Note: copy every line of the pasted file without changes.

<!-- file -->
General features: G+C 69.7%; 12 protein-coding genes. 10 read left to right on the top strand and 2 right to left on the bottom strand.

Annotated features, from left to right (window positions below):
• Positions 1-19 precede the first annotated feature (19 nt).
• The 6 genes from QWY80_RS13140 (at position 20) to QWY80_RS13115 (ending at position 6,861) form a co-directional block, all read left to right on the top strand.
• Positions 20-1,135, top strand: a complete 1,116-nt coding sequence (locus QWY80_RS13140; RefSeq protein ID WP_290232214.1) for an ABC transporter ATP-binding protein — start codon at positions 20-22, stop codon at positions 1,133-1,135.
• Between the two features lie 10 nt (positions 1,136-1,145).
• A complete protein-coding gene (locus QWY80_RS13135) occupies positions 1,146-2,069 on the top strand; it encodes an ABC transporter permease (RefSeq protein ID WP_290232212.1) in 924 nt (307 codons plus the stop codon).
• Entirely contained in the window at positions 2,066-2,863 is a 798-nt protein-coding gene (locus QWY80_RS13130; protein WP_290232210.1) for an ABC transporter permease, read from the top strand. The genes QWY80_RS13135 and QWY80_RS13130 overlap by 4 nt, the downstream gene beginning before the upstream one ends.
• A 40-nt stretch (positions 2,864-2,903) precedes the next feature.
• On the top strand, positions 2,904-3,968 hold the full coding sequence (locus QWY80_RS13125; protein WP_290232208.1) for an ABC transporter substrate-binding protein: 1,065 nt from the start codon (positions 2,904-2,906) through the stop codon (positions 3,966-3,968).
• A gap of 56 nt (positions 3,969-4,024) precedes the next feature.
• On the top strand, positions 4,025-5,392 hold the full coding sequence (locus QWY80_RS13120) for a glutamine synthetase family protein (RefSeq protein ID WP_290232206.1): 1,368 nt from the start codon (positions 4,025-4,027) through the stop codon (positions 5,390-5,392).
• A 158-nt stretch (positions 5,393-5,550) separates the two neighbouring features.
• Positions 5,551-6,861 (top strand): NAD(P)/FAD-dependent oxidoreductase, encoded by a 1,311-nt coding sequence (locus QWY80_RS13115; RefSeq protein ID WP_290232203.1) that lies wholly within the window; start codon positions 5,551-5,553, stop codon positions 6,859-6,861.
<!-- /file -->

General features: G+C 69.7%; 12 protein-coding genes. 10 read left to right on the top strand and 2 right to left on the bottom strand.

Annotated features, from left to right (window positions below):
• Positions 1-19 precede the first annotated feature (19 nt).
• The 6 genes from QWY80_RS13140 (at position 20) to QWY80_RS13115 (ending at position 6,861) form a co-directional block, all read left to right on the top strand.
• Positions 20-1,135, top strand: a complete 1,116-nt coding sequence (locus QWY80_RS13140; RefSeq protein ID WP_290232214.1) for an ABC transporter ATP-binding protein — start codon at positions 20-22, stop codon at positions 1,133-1,135.
• Between the two features lie 10 nt (positions 1,136-1,145).
• A complete protein-coding gene (locus QWY80_RS13135) occupies positions 1,146-2,069 on the top strand; it encodes an ABC transporter permease (RefSeq protein ID WP_290232212.1) in 924 nt (307 codons plus the stop codon).
• Entirely contained in the window at positions 2,066-2,863 is a 798-nt protein-coding gene (locus QWY80_RS13130; protein WP_290232210.1) for an ABC transporter permease, read from the top strand. The genes QWY80_RS13135 and QWY80_RS13130 overlap by 4 nt, the downstream gene beginning before the upstream one ends.
• A 40-nt stretch (positions 2,864-2,903) precedes the next feature.
• On the top strand, positions 2,904-3,968 hold the full coding sequence (locus QWY80_RS13125; protein WP_290232208.1) for an ABC transporter substrate-binding protein: 1,065 nt from the start codon (positions 2,904-2,906) through the stop codon (positions 3,966-3,968).
• A gap of 56 nt (positions 3,969-4,024) precedes the next feature.
• On the top strand, positions 4,025-5,392 hold the full coding sequence (locus QWY80_RS13120) for a glutamine synthetase family protein (RefSeq protein ID WP_290232206.1): 1,368 nt from the start codon (positions 4,025-4,027) through the stop codon (positions 5,390-5,392).
• A 158-nt stretch (positions 5,393-5,550) separates the two neighbouring features.
• Positions 5,551-6,861 (top strand): NAD(P)/FAD-dependent oxidoreductase, encoded by a 1,311-nt coding sequence (locus QWY80_RS13115; RefSeq protein ID WP_290232203.1) that lies wholly within the window; start codon positions 5,551-5,553, stop codon positions 6,859-6,861.